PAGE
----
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Acer (ASIYF.PK) and Alibaba (ALBCF.PK) just cancelled a smartphone launch featuring the latter's...

Acer (ASIYF.PK) and Alibaba (ALBCF.PK) just cancelled a smartphone launch featuring the latter's Aliyun OS, and Alibaba is blaming Google (GOOG). Alibaba, whose OS is Linux-based but can run Android apps, claims Google threatened to "terminate Android cooperation" with Acer if it went ahead with the launch. Though Android is technically open-source, Google wields tight control over what its partners can do with the OS. Baidu and Huawei are two other Chinese firms with mobile OS ambitions.
Comments (4)
  • Ken Sanders
    , contributor
    Comments (64) | Send Message
     
    The only real difference between iOS and Android is that Apple actually admits iOS is a closed system... Like Windows, however, allowing OEMs to run your stuff does not make it 'open'...

     

    All three OS's are proprietary, all three are controlled... Android is open to developers but relatively closed to OEMs... And the collars on the latter are tightening each year...

     

    Eventually, Samsung, HTC and others will learn this lesson... Like the PC manufacturers before them - HP, Dell, etc. - their continuing dependence on Android will commoditize and severely damage the margins of their mobile hardware business... They are basically selling new hardware portals into Google's monopoly advertising business... That is not a sustainable model for anyone except Google...
    13 Sep 2012, 12:45 PM Reply Like
  • SA Editor Eric Jhonsa
    , contributor
    Comments (857) | Send Message
     
    Don't fully agree. Android gives you more options when it comes to third-party keyboards, music players, tethering apps, native e-mail apps, etc. You can't get those things on an iPhone without jailbreaking, and many developers don't want to build an app just for jailbreakers.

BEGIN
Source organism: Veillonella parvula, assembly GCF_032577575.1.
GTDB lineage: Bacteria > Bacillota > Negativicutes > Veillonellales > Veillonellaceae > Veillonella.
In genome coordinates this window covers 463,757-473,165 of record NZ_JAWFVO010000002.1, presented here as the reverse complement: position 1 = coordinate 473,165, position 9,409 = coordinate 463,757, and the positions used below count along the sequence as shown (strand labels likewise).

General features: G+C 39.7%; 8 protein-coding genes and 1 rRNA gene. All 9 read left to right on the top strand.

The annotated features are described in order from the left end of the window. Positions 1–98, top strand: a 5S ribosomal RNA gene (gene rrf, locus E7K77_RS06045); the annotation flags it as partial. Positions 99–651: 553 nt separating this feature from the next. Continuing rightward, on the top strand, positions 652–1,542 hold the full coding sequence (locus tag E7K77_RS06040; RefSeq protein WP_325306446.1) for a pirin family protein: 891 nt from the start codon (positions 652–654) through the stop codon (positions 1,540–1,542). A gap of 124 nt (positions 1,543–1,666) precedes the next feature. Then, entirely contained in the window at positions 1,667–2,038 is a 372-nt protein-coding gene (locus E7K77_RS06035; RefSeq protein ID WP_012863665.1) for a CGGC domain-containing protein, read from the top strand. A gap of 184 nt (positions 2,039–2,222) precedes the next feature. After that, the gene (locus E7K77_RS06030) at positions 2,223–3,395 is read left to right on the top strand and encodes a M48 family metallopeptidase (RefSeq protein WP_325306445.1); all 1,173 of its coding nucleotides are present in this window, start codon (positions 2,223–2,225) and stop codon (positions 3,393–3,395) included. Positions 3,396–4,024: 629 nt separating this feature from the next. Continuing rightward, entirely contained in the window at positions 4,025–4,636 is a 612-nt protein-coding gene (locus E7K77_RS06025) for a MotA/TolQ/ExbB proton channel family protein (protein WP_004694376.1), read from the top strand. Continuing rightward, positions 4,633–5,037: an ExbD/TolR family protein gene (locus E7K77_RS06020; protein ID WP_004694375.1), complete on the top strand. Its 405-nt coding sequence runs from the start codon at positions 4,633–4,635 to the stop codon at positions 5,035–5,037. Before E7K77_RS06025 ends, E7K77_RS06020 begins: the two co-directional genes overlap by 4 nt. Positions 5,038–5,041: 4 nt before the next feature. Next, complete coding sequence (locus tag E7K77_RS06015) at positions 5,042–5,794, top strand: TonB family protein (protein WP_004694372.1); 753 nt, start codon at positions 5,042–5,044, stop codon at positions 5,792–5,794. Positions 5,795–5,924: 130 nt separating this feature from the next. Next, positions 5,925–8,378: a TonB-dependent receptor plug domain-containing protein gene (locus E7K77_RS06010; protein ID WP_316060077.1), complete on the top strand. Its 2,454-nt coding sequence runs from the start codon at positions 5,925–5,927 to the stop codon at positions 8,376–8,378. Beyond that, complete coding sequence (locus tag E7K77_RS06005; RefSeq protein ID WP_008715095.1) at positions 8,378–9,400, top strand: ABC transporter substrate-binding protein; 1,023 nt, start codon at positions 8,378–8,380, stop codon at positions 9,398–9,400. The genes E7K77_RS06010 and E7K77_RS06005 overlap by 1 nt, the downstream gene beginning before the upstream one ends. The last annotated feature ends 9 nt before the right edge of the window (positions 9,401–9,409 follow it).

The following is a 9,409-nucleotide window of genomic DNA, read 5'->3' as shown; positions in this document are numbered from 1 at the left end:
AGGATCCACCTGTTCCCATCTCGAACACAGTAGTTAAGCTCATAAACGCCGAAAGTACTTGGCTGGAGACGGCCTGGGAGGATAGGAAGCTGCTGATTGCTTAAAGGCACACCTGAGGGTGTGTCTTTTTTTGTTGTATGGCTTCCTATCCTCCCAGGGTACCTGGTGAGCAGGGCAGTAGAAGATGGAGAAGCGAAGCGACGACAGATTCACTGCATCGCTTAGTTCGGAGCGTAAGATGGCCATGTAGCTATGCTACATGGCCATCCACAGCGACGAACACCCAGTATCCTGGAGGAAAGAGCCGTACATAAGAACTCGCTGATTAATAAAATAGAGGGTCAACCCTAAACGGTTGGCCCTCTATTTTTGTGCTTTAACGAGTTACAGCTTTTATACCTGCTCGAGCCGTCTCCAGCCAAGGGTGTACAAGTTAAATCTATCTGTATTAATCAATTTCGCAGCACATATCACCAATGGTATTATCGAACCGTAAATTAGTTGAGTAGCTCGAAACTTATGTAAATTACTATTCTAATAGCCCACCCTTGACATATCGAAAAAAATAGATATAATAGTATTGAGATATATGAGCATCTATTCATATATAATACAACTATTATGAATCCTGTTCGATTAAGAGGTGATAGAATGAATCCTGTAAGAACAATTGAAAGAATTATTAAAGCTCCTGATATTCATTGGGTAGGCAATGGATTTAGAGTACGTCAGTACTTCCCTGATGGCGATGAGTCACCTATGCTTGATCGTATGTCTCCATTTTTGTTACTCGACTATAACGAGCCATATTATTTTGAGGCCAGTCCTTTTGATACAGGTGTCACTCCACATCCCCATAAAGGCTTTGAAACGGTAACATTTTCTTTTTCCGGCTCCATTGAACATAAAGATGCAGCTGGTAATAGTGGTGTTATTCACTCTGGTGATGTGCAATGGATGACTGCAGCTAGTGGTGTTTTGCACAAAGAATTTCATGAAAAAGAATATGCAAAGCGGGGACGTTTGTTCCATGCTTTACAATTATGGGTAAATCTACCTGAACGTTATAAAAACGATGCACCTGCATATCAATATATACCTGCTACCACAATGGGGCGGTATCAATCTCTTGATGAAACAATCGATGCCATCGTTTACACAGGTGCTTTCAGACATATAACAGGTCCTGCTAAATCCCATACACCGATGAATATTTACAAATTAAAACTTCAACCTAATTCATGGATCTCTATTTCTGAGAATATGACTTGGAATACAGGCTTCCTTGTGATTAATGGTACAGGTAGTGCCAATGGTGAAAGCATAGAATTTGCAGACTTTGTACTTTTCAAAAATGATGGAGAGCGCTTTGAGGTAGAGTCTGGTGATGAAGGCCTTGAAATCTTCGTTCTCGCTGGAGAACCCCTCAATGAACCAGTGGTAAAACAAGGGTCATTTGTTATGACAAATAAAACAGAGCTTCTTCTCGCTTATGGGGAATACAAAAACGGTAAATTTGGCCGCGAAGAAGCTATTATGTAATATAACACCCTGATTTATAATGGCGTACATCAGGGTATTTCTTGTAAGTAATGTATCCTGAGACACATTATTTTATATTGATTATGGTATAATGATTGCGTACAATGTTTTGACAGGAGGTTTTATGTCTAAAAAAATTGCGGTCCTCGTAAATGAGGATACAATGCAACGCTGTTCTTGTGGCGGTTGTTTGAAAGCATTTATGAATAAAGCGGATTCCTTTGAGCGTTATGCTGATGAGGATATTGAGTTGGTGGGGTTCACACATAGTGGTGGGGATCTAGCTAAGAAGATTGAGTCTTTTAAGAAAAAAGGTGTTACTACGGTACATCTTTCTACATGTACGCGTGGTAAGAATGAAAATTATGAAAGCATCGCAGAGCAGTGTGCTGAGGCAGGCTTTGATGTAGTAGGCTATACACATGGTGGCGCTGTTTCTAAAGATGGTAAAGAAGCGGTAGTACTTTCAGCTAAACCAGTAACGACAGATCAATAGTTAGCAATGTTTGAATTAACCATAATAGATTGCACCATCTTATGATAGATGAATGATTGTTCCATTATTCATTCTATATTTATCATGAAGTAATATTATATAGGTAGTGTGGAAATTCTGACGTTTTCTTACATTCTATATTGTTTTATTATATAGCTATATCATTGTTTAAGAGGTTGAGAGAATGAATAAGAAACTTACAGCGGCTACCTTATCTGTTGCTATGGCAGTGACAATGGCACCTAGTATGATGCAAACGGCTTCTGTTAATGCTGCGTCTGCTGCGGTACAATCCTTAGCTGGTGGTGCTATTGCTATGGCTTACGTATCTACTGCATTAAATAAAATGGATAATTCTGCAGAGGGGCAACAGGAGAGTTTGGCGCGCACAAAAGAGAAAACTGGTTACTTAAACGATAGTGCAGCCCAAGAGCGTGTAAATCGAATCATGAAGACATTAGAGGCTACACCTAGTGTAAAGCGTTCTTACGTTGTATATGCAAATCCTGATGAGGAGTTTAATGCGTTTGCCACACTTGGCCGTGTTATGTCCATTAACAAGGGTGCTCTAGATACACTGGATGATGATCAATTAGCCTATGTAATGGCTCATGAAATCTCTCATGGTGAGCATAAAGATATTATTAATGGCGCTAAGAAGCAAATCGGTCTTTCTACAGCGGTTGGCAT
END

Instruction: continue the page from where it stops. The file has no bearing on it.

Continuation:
Google is also pretty flexible when it comes to offering display sizes, form factors, and hardware buttons. They're not perfect, but they definitely cast a wider net than Apple. The trade-off comes in polish and not having a truly integrated hardware/software experience.
    13 Sep 2012, 01:08 PM Reply Like
  • GSlusher
    , contributor
    Comments (1279) | Send Message
     
    1. The iPhone and iPad work with most Bluetooth keyboards, plus a wide range of third-party keyboards, all without jailbreaking. Can you provide hard evidence that there are more for Android phones?

     

    2. A "native" email app is the one that comes with the OS. Each manufacturer includes just one. Any others you might add are NOT "native."

     

    "Google is also pretty flexible when it comes to offering display sizes, form factors, and hardware buttons."

     

    Google doesn't "offer" any of those things. The various manufacturers have chosen to adapt Android to fit those variations. Add to that the fact that many NEW Android phones are equipped with Android 2.x and will never be upgraded and it's easy to see why developers might be frustrated.
    13 Sep 2012, 06:08 PM Reply Like
  • SA Editor Eric Jhonsa
    , contributor
    Comments (857) | Send Message
     
    I'm talking about software keyboards such as SwiftKey and Swype. Apple doesn't allow them in the App Store due to its duplicate functionality policy, but Google has no problem with them.

     

    "Google doesn't "offer" any of those things. The various manufacturers have chosen to adapt Android to fit those variations."

     

    The point is that Google doesn't get in the way. As the Acer/Alibaba situation shows, they could if they wanted to.
    13 Sep 2012, 06:24 PM Reply Like
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